Inside sales is a hot topic these days, and the inside sales agent you hire can make or break those efforts in your firm. Everyone wants to know how to leverage their lead generation and follow-up efforts.

  • Hire an inside sales agent (ISA) because you’re ready to push your team, and your revenue, to the next level.
  • Many agents try to reduce costs by trying out a part-time ISA and avoid the commitment of a full-time employee or full-time salary. The job requires consistency and follow-up.
  • The link between your inside and outside sales agents is critical. The process can go awry with something as simple as the wrong language used with a lead.

Inside sales is a hot topic these days, and the inside sales agent you hire can make or break those efforts in your firm. Everyone wants to know how to leverage their lead generation and follow-up efforts.

Inside sales agent (ISA) departments can absolutely work and be very profitable. Being overwhelmed with too many potential clients is a situation most agents only dream of. Having a dedicated sales person who focuses exclusively on lead generation, cold calling, lead follow-up and appointment setting sounds magical, right?

It can be, or it can be one of the most expensive and nerve-wracking hires you ever make. There are common reasons inside sales efforts fail, and when they fail, they cost tons of time and money. Here are seven pitfalls to avoid:

1. A poor hiring process

Believe it or not, it can take upward of six months for your new ISA to develop a sales pipeline and be setting a good volume of appointments. That’s six months that it takes for you to figure out whether you have a champion or a dud, and there is no real way to short cut that process.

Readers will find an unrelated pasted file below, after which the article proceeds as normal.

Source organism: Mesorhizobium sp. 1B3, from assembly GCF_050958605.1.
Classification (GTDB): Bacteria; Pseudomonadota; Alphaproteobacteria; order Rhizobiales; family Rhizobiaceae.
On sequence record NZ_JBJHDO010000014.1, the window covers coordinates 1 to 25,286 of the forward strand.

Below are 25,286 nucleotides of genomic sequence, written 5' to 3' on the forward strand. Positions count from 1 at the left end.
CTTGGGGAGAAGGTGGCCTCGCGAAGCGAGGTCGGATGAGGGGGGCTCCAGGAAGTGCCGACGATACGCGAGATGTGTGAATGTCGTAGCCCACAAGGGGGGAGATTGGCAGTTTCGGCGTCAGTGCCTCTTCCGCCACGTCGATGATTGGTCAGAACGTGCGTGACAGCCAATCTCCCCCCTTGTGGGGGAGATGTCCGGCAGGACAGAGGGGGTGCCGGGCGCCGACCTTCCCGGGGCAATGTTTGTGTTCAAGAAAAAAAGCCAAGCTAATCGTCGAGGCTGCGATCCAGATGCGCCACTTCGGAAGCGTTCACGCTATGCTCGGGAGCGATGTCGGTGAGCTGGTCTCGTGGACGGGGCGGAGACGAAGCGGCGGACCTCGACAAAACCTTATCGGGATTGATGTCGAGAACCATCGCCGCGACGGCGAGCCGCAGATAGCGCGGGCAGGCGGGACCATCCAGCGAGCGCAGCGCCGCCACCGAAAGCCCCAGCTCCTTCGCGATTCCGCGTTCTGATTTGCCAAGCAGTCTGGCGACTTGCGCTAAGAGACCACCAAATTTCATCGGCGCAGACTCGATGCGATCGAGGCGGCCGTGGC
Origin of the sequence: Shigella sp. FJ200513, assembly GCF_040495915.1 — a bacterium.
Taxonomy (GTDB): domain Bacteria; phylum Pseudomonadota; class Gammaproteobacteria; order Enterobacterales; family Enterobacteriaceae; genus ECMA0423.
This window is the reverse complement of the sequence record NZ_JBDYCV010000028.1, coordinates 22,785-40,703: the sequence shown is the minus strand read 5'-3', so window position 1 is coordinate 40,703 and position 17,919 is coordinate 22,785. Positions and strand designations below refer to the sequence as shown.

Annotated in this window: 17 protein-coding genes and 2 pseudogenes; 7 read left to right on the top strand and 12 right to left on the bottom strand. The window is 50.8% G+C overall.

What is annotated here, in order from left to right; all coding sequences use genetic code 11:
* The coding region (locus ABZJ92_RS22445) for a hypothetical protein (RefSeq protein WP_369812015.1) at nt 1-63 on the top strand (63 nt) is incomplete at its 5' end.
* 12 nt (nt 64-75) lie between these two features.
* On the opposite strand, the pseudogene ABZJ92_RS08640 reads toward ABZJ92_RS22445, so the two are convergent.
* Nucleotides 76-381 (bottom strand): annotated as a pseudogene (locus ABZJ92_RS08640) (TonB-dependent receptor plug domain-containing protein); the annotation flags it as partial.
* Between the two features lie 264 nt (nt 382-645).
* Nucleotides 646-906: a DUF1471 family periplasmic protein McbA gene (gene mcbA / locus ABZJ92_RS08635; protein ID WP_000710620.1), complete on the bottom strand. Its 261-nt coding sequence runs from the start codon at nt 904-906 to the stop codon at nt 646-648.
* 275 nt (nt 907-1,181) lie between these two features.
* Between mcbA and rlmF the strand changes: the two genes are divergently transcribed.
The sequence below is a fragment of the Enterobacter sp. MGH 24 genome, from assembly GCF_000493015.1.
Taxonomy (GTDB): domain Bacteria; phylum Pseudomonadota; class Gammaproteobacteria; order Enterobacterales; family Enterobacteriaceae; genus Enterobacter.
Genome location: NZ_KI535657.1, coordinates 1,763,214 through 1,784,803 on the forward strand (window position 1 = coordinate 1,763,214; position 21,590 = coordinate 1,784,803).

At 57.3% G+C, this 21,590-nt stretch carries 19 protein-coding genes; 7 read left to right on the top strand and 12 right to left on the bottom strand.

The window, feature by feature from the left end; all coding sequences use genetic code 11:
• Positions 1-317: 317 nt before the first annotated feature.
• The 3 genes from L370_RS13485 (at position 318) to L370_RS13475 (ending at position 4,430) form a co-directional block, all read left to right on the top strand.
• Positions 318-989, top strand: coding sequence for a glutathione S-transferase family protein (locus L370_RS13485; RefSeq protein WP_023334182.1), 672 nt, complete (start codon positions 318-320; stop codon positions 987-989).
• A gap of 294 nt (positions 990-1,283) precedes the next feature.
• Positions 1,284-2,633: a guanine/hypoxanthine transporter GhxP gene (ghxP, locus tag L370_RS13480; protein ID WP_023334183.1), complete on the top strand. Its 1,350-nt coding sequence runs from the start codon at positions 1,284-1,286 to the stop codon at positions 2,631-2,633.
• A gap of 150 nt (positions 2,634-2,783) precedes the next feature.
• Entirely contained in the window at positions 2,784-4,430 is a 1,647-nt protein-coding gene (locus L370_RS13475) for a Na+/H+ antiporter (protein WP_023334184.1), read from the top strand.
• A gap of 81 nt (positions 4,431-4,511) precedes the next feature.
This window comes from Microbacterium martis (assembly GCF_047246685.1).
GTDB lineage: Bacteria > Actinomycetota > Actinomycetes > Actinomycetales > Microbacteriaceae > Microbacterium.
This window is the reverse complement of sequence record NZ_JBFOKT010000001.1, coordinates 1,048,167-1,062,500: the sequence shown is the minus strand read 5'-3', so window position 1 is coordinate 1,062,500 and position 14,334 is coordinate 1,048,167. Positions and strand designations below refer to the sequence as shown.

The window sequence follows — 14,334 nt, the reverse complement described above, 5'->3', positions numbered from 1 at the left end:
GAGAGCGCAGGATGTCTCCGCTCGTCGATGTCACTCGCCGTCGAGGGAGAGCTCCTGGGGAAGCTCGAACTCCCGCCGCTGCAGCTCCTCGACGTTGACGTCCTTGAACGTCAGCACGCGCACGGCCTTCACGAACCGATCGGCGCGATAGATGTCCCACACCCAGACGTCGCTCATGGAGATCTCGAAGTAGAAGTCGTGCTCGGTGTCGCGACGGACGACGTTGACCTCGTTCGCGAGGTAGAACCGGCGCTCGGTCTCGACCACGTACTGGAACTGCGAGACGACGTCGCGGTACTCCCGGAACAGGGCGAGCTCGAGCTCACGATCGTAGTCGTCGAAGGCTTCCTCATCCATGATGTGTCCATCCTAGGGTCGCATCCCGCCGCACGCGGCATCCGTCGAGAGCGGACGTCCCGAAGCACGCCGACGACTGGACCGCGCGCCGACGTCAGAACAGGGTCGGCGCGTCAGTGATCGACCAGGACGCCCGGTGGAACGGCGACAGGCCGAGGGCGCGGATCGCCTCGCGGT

You’re depending on the ISA to generate leads, follow up with those leads and ultimately generate more revenue — on average about five times that of their salary — so the recruiting and hiring process is the most critical first step in finding the right fit.

The ideal candidate is a skilled sales person who is not already making six-figures or more. That means you have to screen hundreds of resumes to find the one or two diamonds in the rough. The optimal recruiting process consists of:

  • A well-written job ad
  • A screening process that tests for sales ability, not once but several times
  • A comprehensive face-to-face interview that uncovers the real prospect behind the “interview mask”

The all-too-common mistake real estate teams and brokers make is developing a boring job ad and not spending money to promote it.

You get what you pay for, so after a less-than-thrilling job ad brings in an array of mediocre candidates, traditional interviews are conducted and the best of the worst is hired to do the job.

2. Lack of training

Many agents hire a new ISA, do a minimal amount of training on the systems, give them some scripts and expect the shiny new ISA to knock it out of the park and set appointments left and right with minimal supervision. That will not happen.